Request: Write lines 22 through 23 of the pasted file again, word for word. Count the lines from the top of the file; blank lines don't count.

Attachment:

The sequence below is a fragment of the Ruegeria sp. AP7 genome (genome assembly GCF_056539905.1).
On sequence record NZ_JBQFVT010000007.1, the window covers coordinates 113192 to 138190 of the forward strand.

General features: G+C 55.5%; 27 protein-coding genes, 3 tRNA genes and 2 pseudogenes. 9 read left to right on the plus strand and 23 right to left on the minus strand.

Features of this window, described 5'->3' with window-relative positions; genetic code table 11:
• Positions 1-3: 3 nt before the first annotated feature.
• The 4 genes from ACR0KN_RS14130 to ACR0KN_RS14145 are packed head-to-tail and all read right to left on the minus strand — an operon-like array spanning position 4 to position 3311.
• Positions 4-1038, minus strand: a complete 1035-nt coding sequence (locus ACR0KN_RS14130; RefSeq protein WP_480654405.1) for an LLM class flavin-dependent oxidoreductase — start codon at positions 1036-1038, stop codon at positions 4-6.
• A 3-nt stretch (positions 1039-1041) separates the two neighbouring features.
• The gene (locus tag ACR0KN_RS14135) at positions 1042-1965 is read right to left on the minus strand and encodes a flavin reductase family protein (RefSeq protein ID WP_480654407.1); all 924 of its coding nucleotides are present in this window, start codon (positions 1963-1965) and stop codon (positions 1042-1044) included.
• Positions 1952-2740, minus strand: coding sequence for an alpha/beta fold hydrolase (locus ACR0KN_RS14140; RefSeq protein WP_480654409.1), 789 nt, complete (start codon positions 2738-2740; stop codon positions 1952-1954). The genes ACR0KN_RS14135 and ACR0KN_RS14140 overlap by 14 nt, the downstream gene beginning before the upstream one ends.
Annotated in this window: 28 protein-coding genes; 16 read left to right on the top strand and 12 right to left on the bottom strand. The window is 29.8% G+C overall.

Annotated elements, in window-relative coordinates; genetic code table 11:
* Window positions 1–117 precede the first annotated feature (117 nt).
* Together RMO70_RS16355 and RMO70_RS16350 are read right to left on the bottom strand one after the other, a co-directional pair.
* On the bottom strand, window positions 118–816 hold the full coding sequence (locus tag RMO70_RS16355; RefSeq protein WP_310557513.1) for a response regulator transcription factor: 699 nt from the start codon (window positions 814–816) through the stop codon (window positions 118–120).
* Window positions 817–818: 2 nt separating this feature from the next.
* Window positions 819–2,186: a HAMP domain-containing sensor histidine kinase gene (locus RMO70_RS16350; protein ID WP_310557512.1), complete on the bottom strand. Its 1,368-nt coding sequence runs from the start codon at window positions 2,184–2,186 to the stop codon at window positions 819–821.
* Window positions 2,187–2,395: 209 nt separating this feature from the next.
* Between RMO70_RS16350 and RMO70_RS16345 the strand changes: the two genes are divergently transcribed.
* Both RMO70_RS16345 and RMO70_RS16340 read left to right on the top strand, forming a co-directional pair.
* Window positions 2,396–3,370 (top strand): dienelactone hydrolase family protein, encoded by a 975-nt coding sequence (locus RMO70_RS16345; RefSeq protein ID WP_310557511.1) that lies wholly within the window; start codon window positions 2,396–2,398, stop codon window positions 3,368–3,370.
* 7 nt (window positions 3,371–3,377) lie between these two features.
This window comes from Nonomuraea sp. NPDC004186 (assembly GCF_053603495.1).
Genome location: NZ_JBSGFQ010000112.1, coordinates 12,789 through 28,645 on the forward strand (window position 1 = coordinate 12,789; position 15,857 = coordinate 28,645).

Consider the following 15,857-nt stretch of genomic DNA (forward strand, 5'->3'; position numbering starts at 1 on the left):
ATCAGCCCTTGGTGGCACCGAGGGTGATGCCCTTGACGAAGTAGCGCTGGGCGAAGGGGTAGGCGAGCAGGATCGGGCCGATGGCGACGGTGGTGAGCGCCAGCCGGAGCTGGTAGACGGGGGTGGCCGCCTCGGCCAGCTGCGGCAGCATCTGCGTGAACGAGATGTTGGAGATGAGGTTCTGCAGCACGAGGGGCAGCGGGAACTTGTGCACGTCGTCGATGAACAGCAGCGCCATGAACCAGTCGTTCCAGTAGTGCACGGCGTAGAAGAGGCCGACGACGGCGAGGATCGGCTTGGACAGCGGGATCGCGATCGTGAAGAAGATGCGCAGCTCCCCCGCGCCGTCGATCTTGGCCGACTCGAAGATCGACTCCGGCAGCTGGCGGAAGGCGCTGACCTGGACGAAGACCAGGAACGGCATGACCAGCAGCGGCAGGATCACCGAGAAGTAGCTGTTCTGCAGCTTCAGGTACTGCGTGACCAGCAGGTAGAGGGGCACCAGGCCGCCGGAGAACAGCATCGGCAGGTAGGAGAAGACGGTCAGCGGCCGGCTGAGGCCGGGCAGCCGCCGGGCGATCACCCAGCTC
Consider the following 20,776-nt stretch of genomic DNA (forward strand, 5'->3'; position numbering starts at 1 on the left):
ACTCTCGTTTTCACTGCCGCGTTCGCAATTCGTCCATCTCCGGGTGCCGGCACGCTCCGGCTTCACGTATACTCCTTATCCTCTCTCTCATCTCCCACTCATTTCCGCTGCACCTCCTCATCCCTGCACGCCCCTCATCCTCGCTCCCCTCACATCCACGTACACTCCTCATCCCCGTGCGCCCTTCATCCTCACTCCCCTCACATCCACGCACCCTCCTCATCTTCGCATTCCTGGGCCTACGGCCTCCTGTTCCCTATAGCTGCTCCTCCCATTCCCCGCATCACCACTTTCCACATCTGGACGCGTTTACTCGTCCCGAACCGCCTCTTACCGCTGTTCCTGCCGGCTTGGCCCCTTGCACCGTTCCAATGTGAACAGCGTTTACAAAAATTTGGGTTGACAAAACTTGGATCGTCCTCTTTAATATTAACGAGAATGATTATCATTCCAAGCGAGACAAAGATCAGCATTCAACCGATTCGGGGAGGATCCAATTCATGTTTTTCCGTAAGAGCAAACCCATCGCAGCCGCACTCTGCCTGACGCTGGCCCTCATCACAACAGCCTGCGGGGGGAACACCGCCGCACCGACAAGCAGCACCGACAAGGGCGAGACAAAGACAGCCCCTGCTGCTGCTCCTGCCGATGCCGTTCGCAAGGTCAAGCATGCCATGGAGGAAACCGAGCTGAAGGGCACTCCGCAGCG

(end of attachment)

* 7 nt (window positions 3,371–3,377) lie between these two features.
This window comes from Nonomuraea sp. NPDC004186 (assembly GCF_053603495.1).